Amir Khan vs. Kell Brook: Is late really better than never?
Ben Shalom may be strutting around today overly content that he’s got one of British boxing’s biggest rivalries over the line.
Essentially a newcomer to boxing, Shalom has managed what more high-profile promoters before him couldn’t achieve by making Amir Khan vs. Kell Brook, a 15-year feud, a reality. The pair meet on February 19th next year and Shalom will be the man staging it.
It shouldn’t have been this difficult to get Khan and Brook in the ring. Both talented, charismatic, and confident, this was a dream fight for British boxing at multiple stages in each man’s career and that included fighting for domestic supremacy early on or the pair competing against each other for a world title during their possible peaks around 2014.
Brook being the bigger man during the infancies of their careers could perhaps have been a factor scuppering any potential match, but for the majority of their respective times in the ring, it would’ve only took a move up or down from either boxer to get this match official. In 2022, 18 years after Khan won the hearts of a nation, it’s happening.
This battle should've been a contest that made Frank Warren or Eddie Hearn a lot of money but for numerous reasons, the two promoters, probably through no fault of their own, couldn’t strike a deal for the pair to meet when fighting under their promotional umbrellas. A ready-made fight pitting Lancashire against Yorkshire never came close until now and the original narrative has taken many wild turns since.
A fight to see who Britain’s leading prospect or best welterweight is is now a drawn-out saga that includes a range of characters ranging from Gennadiy Golovkin to Terence Crawford. This isn’t a fight to see who’s the best man out of the two because the best version of each warrior doesn’t exist anymore, and it hasn’t been around for quite a while now.
When that first bell sounds in around 12 weeks, shadows of Khan and Brook will engage in combat years past the fight’s relevance and likely even longer past both their primes. Imagine this engagement immediately following Brook’s narrow win over Shawn Porter when Khan was handing out schoolings to Luis Collazo and Devon Alexander.
What about 2016, when both men chose to be bounced around the ring by middleweights rather than taking on each other? Khan’s knockout loss to Canelo Alvarez was sickening while Brook’s surrender to Golovkin saw him sustain damage to his eye socket that was still a major hindrance the following year when losing to Errol Spence Jr.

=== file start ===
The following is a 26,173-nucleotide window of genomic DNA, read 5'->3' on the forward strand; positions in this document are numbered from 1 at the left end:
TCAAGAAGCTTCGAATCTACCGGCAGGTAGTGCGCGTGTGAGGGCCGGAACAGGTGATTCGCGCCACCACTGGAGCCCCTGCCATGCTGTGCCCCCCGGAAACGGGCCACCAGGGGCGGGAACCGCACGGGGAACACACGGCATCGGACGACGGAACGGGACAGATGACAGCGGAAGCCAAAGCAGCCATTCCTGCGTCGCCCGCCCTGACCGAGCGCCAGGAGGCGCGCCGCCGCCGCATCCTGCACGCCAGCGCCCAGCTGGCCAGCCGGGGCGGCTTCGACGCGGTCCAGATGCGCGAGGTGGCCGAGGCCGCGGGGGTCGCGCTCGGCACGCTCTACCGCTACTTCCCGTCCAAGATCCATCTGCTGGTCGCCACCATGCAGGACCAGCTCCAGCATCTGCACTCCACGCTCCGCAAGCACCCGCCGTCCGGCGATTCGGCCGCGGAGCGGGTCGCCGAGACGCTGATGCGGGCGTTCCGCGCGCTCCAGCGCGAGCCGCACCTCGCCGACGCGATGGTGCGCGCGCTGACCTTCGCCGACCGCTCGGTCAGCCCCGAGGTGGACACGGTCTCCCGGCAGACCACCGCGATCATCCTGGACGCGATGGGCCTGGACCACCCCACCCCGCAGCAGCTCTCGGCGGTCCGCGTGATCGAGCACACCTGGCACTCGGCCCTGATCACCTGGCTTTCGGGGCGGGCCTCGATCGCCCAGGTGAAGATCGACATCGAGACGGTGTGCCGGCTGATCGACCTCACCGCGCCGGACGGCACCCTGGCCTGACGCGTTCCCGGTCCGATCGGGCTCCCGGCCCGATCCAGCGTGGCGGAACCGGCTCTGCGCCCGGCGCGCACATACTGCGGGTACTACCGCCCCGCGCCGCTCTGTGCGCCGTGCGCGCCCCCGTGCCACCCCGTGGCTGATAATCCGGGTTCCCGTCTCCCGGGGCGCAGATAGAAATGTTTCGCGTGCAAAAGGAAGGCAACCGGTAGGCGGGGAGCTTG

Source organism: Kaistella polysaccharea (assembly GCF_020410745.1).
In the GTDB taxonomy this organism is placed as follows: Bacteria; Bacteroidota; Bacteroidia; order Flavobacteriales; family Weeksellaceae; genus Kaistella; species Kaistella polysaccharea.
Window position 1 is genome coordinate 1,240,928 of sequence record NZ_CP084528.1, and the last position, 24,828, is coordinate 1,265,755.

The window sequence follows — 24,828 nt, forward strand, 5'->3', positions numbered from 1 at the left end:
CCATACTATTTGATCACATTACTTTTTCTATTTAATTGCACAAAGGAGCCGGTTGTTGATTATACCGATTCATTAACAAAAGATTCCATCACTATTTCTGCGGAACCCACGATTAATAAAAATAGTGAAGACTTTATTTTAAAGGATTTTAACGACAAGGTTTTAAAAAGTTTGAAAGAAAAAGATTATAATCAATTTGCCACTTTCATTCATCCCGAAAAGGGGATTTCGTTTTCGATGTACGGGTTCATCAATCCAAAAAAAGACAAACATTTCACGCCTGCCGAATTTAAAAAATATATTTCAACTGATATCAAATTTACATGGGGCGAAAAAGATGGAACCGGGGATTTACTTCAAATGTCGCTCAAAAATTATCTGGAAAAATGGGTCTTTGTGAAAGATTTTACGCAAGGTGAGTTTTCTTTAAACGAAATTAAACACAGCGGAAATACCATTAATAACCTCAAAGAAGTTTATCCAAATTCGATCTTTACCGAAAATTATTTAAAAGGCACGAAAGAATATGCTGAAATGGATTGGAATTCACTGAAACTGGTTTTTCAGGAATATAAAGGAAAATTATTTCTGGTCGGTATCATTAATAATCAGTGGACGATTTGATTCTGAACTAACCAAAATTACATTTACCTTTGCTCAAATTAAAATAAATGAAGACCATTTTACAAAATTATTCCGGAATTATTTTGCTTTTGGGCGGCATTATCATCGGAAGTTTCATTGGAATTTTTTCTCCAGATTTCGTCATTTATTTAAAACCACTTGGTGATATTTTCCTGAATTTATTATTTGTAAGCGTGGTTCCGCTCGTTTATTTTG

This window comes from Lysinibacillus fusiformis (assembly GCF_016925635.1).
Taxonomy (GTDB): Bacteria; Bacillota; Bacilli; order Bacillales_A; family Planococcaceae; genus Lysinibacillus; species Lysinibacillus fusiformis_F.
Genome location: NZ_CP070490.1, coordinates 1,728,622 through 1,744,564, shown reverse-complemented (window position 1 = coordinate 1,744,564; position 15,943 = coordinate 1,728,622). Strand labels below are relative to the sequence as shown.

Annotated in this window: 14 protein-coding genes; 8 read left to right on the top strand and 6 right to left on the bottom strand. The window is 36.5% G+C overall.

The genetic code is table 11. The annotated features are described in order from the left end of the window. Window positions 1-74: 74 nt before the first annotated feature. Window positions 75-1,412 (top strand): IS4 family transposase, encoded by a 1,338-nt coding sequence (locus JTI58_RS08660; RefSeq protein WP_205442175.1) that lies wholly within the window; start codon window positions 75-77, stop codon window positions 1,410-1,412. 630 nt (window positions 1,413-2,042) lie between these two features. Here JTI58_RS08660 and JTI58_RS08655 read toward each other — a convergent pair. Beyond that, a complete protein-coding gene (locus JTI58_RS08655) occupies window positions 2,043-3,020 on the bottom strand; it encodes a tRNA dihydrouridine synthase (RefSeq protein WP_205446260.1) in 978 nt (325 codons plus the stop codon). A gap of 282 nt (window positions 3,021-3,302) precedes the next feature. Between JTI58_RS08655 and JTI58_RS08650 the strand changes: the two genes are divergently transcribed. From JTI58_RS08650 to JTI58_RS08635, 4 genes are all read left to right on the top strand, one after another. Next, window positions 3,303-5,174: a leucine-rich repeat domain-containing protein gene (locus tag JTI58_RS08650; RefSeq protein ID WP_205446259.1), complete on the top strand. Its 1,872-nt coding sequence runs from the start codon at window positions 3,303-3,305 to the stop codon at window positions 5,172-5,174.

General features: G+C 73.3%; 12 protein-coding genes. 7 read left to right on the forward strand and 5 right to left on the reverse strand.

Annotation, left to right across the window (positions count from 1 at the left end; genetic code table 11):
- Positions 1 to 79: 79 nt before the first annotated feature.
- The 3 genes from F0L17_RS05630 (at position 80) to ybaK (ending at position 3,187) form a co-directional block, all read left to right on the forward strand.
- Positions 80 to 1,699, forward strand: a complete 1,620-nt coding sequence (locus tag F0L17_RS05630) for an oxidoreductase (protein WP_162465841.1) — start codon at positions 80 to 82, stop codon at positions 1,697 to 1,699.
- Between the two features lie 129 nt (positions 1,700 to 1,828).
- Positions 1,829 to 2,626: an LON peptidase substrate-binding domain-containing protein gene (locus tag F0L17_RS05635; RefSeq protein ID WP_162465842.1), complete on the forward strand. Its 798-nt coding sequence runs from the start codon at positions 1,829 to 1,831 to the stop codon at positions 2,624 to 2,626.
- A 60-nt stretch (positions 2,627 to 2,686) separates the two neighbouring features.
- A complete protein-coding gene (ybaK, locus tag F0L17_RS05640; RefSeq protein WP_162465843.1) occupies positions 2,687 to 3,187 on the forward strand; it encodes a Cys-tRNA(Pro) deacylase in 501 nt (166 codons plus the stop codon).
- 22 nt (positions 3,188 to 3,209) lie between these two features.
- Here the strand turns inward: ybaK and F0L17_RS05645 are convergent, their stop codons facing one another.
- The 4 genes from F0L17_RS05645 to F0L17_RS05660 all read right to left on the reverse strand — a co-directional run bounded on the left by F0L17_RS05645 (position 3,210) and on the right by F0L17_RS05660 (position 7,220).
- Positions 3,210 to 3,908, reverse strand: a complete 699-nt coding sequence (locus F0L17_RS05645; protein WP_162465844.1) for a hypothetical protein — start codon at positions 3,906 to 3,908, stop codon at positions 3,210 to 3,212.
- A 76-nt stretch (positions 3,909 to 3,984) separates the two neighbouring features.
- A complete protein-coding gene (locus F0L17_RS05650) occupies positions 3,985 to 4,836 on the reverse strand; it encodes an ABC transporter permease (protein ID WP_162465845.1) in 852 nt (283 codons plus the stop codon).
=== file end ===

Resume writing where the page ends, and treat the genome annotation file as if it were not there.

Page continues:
Both men bolstered their finances despite the one-sided manner of their defeats, but the damage done rendered both useless at the elite level they had been accustomed to. With both suffering weak stoppage losses to Crawford before the halfway point, any potential fight between Khan and Brook appeared to lose its appeal but due to the length of their constant bickering, it looks like people aren't ready to give up on it just yet.
At the press conference to formally announce the February encounter, Khan and Brook teased each other on a variety of subjects including who lost to Crawford better. Despite both being nowhere near the standard that conquered talent-laden divisions, it’s obvious that this is a contest people are eager to see judging from reactions following the presser’s aftermath.
A tense head-to-head followed by multiple teasers have given this fight a big feeling. Shalom and Sky Sports deserve huge credit for that. The new partnership are still in their early days as a promoter/broadcaster relationship and they’ll be patting themselves on the back for finally getting two of British boxing’s biggest names at the top table of a press conference.
This fight will deliver on many fronts. It will do a solid buy rate, it will provide boxing fans with a memorable night, and it’ll get Khan and Brook exchanging hostilities under the bright lights.
The biggest question surrounding these great adversaries has always been who is the best fighter out of the pair?
Unfortunately, we’ll be no wiser after the event, no matter what the result is.